Lomita is a city with a population of 20,256 at the 2010 U.S. Census. The word “lomita” is derived from the Spanish for “little knoll”.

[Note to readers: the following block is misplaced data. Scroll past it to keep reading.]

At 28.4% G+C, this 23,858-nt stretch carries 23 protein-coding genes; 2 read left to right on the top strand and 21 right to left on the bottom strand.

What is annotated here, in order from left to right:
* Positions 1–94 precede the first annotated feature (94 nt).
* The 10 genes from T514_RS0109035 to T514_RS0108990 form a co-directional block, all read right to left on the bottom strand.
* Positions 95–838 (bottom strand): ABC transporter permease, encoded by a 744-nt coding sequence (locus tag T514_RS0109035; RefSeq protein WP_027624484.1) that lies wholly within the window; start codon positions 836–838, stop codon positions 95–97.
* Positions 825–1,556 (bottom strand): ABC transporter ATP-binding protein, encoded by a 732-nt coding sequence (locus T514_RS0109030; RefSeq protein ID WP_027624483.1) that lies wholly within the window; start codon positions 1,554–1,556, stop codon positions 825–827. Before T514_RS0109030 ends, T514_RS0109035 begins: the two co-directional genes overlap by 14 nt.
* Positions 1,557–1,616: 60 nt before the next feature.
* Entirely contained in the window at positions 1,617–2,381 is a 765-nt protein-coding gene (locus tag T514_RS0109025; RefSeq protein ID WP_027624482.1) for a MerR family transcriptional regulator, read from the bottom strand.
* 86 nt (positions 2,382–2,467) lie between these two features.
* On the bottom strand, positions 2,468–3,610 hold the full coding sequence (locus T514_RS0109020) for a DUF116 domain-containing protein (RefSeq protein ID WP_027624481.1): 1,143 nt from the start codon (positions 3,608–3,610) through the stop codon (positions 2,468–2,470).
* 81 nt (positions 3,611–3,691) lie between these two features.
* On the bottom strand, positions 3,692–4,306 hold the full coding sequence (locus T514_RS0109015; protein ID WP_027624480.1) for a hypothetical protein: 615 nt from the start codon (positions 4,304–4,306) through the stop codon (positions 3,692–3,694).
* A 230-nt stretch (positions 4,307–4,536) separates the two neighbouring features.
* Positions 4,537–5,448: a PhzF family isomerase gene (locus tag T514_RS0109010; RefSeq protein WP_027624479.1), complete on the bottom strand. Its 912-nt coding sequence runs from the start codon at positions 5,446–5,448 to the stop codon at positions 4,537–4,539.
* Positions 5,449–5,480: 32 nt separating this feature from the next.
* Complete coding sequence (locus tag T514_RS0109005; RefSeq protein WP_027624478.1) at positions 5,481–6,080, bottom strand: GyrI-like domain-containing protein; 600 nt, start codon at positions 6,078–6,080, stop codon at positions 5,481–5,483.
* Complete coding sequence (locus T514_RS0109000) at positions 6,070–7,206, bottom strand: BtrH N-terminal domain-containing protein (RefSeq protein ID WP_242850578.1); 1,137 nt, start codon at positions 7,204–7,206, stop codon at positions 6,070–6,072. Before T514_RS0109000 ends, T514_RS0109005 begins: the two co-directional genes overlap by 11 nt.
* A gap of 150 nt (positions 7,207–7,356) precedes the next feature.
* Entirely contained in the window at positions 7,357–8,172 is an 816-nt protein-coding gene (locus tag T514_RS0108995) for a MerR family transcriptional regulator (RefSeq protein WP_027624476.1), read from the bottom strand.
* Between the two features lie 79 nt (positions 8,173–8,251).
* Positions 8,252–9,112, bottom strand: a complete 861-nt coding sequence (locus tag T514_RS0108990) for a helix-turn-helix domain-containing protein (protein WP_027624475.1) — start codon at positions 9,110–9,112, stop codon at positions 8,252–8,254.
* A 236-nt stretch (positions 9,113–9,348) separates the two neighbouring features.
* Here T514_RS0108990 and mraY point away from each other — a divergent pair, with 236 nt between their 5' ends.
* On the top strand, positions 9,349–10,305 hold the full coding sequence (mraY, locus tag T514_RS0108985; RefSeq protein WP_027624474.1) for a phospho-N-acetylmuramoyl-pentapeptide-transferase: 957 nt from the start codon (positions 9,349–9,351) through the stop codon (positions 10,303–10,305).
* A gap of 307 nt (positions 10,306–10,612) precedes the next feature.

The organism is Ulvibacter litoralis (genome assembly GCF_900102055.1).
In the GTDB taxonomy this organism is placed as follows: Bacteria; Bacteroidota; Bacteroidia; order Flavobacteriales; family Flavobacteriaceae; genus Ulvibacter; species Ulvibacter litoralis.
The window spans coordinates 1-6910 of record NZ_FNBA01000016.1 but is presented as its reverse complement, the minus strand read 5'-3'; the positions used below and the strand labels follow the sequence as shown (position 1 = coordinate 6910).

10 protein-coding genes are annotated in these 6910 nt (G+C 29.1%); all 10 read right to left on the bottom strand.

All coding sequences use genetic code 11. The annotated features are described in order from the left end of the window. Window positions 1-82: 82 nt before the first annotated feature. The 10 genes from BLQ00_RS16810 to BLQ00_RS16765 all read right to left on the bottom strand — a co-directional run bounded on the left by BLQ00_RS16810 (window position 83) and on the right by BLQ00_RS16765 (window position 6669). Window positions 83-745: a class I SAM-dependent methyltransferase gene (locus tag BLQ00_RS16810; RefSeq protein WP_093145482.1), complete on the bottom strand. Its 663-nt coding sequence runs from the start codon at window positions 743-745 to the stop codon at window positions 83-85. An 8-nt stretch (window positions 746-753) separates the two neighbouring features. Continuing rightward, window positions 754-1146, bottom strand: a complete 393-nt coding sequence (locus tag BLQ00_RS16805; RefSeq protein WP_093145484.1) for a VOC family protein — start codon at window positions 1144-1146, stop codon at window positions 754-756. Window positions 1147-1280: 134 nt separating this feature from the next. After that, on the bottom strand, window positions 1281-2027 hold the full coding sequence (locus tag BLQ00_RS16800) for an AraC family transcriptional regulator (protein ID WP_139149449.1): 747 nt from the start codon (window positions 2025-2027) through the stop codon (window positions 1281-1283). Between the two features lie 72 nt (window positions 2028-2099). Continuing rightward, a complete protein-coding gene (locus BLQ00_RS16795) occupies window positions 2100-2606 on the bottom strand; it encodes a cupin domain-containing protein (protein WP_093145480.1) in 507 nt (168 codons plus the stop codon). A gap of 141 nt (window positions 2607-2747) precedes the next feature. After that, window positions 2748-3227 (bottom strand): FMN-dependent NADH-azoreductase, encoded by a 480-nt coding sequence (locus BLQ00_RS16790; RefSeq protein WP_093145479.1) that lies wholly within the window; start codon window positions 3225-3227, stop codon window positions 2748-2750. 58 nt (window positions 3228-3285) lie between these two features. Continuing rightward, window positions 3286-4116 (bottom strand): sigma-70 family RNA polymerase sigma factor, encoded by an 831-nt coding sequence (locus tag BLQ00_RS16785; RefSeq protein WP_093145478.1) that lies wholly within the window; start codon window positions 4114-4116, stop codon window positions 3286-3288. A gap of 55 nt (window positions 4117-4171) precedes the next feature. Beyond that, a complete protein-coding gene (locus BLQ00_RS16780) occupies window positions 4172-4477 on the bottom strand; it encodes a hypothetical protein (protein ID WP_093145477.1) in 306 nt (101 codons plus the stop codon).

One of the city’s landmarks is the Lomita Railroad Museum which was opened in 1966 by Irene Lewis. It is a small museum in Lomita devoted to the steam-engine period of railroading. Mrs. Lewis, along with her husband Martin, operated “Little Engines of Lomita”, which sold kits for live steam-engine locomotives. Her engines also appeared in movies, including “The Greatest Show on Earth” (1952) and “Von Ryans Express” (1965). This operation inspired Mrs. Lewis to earn a mechanical engineering degree late in life and to build the museum as a showplace for her products. When built, the museum was the first of its kind West of Denver. The museum was designed to replicate Boston & Maine’s Greenwood Station in Wakefield, Massachusetts. The Museum was donated by Mrs. Lewis to the City of Lomita in honor of her late husband in 1967. On display are a 1902 Baldwin Locomotive, a Southern Pacific tender, a 1910 Union Pacific caboose, and a Santa Fe caboose. The Museum also houses a full-size replica of a 1920s water tower that was constructed in 2000. The museum also incorporates a small public park, which accommodates a Union Pacific boxcar and a Union Oil tank car. Mrs. Lewis’s little engines were featured on a Lawrence Welk show saluting senior citizens.